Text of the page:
Wasps give thriller real st­ing

Winnipeg Free Press - Section G - - BOOKS - By David Pitt

IAfter pub­lish­ing so many nov­els about foren­sic sculp­tor Eve Dun­can — we’re ap­proach­ing 20 now — Iris Jo­hansen might be for­given if she started writ­ing on au­topi­lot. But Hunt­ing Eve (St. Martin’s, 375 pages, $10), the mid­dle vol­ume in the lat­est Dun­can tril­ogy, is lively and sus­pense­ful. In Tak­ing Eve, Dun­can was kid­napped by Jim Doane, who wanted her to prove that his se­rial-killer son wasn’t re­ally dead. Now Eve is on the run from her cap­tor, des­per­ately try­ing to stay one step ahead of him while her friends and fam­ily search for her. But some­one else is also track­ing Eve’s cap­tor, and it doesn’t mat­ter who’s stand­ing be­tween him and Doane.

Jo­hansen, who lives in Ge­or­gia, keeps the pace mov­ing at a brisk clip, and the cliffhanger end­ing pretty much guar­an­tees you’ll be itch­ing to get your hands on the next book. In The Thieves of Leg­end (Pocket Books, 514 pages, $10), by New York’s Richard Doetsch, re­formed thief Michael St. Pierre is thrust back into the world he’s been try­ing to leave be­hind. Some­one is threat­en­ing to kill Michael and his es­tranged girl­friend, KC Ryan, un­less they track down a cou­ple of an­cient ar­ti­facts and solve a 500-yearold mys­tery, one whose so­lu­tion could bring the world to its knees. The St. Pierre nov­els — this is the fourth — are slick, ex­cit­ing adventures. Michael is a very in­ter­est­ing char­ac­ter, and you can tell that the vil­lain, who’s ob­sessed with re­venge against some­one al­most as crazy as he is, would be chew­ing the scenery and wring­ing his hands with ma­ni­a­cal glee if Doetsch didn’t make him an ac­tual hu­man be­ing (and not a car­toon char­ac­ter). If you haven’t read a St. Pierre novel be­fore, don’t worry: this one works just fine as a stand­alone. Serge A. Storms, the cheer­ful, his­tory-ob­sessed, trivia-in­fused Florida se­rial killer, re­turns in The Rip­tide Ul­tra-Glide (Mor­row, 294 pages, $18), by Tampa’s Tim Dorsey. Serge has a great idea for a new TV re­al­ity show, and all he and his drug-ad­dled buddy, Cole­man, need are a cou­ple of peo­ple to star in it.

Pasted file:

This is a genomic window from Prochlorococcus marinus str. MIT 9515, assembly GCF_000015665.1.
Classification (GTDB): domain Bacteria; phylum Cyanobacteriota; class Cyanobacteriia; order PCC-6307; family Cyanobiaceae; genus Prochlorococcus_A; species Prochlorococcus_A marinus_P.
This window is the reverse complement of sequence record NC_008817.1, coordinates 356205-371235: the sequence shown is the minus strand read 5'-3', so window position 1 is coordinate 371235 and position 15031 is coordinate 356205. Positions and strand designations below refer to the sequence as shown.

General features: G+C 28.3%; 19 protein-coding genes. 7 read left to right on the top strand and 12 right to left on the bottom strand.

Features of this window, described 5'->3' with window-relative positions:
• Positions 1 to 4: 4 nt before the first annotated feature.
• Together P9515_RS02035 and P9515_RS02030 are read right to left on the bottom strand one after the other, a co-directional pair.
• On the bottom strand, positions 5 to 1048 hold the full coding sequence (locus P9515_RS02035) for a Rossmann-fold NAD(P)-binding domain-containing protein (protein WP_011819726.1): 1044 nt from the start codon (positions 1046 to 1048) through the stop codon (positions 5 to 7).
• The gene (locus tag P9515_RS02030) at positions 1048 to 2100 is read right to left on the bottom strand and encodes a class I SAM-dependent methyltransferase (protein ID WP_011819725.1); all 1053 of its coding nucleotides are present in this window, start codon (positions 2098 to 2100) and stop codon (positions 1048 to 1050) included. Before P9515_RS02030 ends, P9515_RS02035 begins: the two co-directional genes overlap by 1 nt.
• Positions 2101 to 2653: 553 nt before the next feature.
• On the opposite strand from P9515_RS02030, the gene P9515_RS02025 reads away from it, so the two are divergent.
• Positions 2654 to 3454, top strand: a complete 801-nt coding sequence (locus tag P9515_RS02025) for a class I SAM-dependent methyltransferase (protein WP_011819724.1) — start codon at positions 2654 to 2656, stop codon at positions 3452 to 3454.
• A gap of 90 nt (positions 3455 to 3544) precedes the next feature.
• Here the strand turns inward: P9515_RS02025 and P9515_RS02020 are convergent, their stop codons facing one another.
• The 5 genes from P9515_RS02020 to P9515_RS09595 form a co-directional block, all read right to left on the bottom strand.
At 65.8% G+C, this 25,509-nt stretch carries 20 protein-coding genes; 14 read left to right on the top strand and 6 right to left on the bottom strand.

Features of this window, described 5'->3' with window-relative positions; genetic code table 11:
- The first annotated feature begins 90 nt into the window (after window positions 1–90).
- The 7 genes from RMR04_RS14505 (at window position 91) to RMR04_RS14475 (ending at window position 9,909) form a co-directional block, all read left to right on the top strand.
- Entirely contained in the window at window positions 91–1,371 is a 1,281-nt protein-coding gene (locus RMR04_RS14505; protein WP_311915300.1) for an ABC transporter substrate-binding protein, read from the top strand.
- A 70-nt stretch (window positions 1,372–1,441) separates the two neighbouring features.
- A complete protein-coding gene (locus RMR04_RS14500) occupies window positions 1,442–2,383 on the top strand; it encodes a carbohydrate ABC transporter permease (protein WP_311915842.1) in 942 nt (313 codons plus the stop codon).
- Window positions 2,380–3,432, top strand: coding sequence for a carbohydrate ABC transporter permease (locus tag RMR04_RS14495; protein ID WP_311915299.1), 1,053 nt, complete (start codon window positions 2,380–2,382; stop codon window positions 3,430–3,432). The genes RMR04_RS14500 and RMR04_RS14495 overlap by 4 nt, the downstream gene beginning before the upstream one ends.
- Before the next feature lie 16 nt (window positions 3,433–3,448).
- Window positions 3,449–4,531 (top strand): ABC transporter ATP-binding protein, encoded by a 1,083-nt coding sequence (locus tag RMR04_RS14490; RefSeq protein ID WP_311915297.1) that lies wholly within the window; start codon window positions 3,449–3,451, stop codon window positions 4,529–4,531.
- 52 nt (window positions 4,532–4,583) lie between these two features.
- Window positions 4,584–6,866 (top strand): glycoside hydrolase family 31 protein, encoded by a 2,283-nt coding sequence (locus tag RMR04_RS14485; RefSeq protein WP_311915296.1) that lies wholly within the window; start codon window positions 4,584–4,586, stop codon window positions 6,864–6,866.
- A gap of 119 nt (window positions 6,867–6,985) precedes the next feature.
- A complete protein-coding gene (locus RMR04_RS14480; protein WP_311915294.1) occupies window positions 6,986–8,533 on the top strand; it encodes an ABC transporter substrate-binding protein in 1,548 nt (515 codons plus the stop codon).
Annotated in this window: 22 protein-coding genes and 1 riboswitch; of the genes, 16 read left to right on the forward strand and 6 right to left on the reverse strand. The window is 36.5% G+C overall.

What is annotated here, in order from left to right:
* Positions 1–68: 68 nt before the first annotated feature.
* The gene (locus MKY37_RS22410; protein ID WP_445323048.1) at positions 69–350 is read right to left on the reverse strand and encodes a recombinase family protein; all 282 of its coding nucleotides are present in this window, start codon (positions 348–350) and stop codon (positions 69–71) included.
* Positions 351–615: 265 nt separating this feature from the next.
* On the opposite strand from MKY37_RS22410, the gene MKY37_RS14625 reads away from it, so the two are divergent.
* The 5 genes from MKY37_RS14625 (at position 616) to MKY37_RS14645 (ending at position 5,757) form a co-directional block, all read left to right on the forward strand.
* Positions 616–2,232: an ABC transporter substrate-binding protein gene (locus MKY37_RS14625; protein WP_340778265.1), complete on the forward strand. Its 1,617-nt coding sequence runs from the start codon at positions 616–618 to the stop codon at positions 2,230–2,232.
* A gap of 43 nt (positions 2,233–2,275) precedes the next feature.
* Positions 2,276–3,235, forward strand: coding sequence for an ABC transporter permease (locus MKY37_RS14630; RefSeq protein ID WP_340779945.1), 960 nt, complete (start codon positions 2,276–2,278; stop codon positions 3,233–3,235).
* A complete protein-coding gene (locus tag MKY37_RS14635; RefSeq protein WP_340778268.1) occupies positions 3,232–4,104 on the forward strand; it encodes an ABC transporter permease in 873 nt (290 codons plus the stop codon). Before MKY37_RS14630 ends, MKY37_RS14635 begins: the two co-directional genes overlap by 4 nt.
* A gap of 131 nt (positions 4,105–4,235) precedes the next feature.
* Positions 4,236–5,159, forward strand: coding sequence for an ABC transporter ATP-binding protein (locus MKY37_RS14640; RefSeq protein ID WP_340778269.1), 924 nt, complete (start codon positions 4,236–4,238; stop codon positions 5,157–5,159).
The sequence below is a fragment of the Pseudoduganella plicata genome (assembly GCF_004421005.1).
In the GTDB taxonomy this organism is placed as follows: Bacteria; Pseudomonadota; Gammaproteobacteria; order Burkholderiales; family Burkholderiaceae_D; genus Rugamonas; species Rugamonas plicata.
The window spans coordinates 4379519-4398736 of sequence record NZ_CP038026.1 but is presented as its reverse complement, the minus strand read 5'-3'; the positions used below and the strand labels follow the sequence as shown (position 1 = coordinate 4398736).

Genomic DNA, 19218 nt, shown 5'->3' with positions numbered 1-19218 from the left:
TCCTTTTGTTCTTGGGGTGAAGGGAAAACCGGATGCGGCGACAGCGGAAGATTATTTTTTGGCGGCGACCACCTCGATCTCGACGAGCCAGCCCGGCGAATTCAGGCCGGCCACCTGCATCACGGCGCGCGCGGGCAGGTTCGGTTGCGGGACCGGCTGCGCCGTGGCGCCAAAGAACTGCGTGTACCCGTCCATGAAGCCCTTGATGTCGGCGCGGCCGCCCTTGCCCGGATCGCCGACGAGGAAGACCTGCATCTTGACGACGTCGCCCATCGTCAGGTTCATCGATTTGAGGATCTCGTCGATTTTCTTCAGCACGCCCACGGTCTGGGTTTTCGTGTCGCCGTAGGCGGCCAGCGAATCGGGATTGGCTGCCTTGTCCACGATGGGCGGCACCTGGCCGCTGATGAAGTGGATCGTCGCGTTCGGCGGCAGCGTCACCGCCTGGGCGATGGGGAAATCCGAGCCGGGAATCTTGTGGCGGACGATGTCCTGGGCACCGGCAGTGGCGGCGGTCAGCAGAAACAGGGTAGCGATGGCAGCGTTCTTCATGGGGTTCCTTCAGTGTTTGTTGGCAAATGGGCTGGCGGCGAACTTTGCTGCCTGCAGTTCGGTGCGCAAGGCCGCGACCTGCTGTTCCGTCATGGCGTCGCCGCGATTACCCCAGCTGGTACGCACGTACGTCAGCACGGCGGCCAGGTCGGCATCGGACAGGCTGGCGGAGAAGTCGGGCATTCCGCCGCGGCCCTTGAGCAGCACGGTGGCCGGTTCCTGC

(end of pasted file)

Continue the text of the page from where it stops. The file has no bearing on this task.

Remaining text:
Serge’s life is ba­si­cally a se­ries of vi­o­lent events and hi­lar­i­ous sit­u­a­tions, linked to­gether by ran­dom­ness and co­in­ci­dence. So it should come as no sur­prise that Serge and Cole­man find their new stars in, of all places, a seedy mo­tel in a se­ri­ously dan­ger­ous part of Florida. Serge’s plan to take his new pals on a tour of the state is hatched with the best of in­ten­tions, but on the whole his new pals would rather be, well, any­where else. This long-run­ning se­ries never feels stale. And it never gets any­thing less than bril­liantly warped and hugely en­ter­tain­ing.

Species (Berkley, 483 pages, $11), by Joseph Wal­lace, is lit­er­ally a creepy thriller. A species of wasp, fac­ing dev­as­ta­tion of its nat­u­ral habi­tat, looks for a new home — which wouldn’t be so bad, ex­cept that th­ese wasps are very large, pos­sessed of a kind of mass con­scious­ness, and use pretty much any crea­ture, in­clud­ing hu­man be­ings, as hosts for their young. A physi­cian, an en­to­mol­o­gist and a pro­fes­sional ex­plorer have the al­most hope­less task of con­vinc­ing the rest of the world that th­ese wasps ex­ist, and find­ing a way of stop­ping them. Wal­lace, who lives in New York State, does a re­mark­able job of tak­ing a slightly wacky premise — wasps that want to take over the world — and mak­ing it not just plau­si­ble, but down­right fright­en­ing. The writ­ing is very tight, the di­a­logue crisp, the char­ac­ters vividly re­al­ized. And if you think you know how the book will turn out, think again: Wal­lace has some se­ri­ous sur­prises in store for you. Halifax free­lance writer David Pitt’s col­umn runs on the first weekend of the


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